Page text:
#5: Us

There wasn't a film that made me think more this year, and even if the entire core conceit doesn't actually make all that much sense, that's not really the point of this movie. It blends itself more truly in that fantasy fairy tale world and as you think more about who is switching with who and how the Tethered mirror and amplify the personality aspects of their corresponding characters the depth of this movie reveals itself. That doesn't even say enough about the political ramifications, the spiritual ramifications, even the title - U.S. It's us! There is more to this than we can get into here, but in an age where these original films are so rare, this was a treat.

#4: Knives Out

We might as well cite the other big original film this year. Knives Out was constantly surprising and a somehow fresh take on the murder mystery genre, fueled by the greatest cast of any movie this year. It's exceptionally well made and rewards multiple viewings despite blowing its secret far too early. BUT DOES IT?! Reveals aren't reveals, except they kind of are, and Daniel Craig is Alabaman. It's great.

#3: The Lighthouse

This might be #1. It's a good candidate. Robert Eggers follows up The Witch (2015) with another bizarre period piece in what's getting to be a good genre for him. Black and White and in a boxy 1.19:1 aspect ratio, it's also the best looking film here, in large part because these conscious choices inform the story being told. That story is Robert Pattinson and a mostly farting Willem Dafoe hanging in a lighthouse, which are two people we need in 2019.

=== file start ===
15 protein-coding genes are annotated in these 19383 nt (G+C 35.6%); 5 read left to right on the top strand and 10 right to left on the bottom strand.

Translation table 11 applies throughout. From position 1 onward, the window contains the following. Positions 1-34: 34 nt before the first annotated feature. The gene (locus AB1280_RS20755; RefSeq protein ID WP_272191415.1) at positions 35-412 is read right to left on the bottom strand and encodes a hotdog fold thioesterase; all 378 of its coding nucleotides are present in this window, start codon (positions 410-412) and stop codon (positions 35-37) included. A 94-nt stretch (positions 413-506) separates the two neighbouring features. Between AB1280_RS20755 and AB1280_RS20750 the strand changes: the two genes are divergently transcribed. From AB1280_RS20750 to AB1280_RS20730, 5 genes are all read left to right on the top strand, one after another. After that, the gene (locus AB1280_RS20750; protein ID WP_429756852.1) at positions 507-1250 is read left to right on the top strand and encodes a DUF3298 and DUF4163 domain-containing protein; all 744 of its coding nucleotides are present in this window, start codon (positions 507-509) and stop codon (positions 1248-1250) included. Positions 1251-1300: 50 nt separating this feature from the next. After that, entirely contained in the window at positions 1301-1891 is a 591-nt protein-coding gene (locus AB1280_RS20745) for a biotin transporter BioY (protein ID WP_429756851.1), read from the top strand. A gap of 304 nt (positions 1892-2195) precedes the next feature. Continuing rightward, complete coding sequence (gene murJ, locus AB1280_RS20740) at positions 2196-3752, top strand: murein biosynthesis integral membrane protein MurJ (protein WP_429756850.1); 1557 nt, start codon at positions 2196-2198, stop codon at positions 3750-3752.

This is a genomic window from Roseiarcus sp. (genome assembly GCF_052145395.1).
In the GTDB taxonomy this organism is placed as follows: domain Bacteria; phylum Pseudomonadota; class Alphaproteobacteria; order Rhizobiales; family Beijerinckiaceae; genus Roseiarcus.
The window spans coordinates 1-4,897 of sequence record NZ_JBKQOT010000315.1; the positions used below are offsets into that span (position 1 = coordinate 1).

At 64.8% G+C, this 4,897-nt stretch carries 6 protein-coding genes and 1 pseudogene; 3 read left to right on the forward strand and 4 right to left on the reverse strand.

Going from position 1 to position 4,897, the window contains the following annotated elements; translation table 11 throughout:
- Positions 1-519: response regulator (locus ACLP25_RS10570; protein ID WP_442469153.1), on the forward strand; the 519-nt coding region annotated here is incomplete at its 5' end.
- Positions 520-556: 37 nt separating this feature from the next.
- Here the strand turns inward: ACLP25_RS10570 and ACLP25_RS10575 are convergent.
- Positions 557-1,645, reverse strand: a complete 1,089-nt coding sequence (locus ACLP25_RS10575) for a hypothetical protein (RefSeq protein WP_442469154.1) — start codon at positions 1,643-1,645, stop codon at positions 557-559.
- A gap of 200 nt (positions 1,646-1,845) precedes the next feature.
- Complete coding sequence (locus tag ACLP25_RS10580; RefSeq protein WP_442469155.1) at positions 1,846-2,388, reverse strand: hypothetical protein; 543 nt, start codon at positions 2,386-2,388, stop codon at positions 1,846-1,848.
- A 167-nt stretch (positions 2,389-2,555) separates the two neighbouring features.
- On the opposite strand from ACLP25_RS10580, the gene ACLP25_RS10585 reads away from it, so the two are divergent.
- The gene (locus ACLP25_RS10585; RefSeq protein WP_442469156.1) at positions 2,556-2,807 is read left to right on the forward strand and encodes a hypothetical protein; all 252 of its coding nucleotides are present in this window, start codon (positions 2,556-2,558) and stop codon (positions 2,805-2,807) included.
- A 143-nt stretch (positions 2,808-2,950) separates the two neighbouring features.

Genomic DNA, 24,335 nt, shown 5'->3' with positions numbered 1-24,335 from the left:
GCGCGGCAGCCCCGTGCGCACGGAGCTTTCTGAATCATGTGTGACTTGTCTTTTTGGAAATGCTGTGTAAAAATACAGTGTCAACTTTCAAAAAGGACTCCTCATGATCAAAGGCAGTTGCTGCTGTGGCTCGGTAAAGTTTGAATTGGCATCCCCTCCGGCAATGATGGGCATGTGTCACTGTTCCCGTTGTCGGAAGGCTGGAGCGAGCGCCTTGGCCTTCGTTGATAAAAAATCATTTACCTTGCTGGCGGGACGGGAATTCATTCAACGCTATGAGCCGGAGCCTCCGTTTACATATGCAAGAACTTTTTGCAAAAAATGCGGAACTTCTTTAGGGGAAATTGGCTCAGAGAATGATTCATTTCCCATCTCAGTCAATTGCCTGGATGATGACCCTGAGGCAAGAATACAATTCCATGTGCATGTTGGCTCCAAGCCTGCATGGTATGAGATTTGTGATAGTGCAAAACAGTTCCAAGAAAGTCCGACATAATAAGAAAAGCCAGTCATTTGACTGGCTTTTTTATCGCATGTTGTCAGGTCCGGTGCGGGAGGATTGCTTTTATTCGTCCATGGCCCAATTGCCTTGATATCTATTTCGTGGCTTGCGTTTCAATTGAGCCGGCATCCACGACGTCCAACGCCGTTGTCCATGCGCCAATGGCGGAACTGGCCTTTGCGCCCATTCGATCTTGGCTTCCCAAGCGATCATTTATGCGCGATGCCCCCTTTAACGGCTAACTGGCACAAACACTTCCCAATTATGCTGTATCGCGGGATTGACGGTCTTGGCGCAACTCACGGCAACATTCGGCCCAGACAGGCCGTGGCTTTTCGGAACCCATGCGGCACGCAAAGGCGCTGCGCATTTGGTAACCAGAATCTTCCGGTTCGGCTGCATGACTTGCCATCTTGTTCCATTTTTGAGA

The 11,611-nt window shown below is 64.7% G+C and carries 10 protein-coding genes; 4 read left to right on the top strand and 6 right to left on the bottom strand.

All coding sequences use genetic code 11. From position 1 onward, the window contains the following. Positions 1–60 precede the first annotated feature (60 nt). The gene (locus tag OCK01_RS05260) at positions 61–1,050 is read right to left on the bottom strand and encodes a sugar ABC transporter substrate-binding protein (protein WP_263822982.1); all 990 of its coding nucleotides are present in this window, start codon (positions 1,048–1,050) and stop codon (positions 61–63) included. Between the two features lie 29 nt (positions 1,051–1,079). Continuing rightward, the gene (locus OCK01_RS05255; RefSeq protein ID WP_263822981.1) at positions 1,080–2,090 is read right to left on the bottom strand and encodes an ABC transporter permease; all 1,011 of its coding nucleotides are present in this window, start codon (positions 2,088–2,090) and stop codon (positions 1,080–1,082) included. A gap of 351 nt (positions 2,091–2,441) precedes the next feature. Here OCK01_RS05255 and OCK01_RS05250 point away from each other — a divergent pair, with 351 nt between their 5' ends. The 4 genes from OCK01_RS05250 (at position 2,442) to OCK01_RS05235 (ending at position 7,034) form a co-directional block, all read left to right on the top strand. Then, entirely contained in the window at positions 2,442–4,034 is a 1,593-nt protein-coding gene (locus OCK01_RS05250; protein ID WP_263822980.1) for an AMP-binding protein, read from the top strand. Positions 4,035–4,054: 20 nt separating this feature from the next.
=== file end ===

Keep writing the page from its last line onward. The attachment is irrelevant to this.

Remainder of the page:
#2: Uncut Gems

This is the film I watched most recently and the hype is real. Adam Sandler delivers an amazing performance by actually just being really Adam Sandler-y, and the film is a frenetic, stress-inducing two hours of mayhem and bad deals gone worse. Its unpredictable until its final moments, which I'm still digesting as to whether it's earned, but for a brief moment it does feel really good. Then reality, but it's all good. Ultimately a sad story of a degenerate insane gambler.

#1: Midsommar

This may sound weird, but I saw Midsommar last week and didn't really think it was the greatest film of the year, but going through this list today it just worked out. Don't ignore that as a less-than-ringing endorsement, this is fantastic. Like Robert Eggers, this is the highly anticipated follow-up from a quasi-arthouse freshman debut (in this case, Ari Astra's follow-up to Hereditary (2018). This is one of the best films I've seen to deal with the heavy emotional baggage that comes with loss, particularly suicide, which then blends into a pagan horror film, although it remains slight and subtle. Well, mostly. It's not a film I would rush out to watch again, but it sure did stick with me.

Honorable Mentions:

There are quite a few. The Beach Bum was so pointless but ultimately amazing. I was close to including The Perfection because its twists, plotting, set-up and pay-off, and the sway allegiance to protagonists shift is just so amazing. Finally, I never got a chance to see Hustlers1917, Midway, or Parasite, all of which might creep back in when we reevaluate in December 2020!!

What do you think? What are your picks for the film of the year?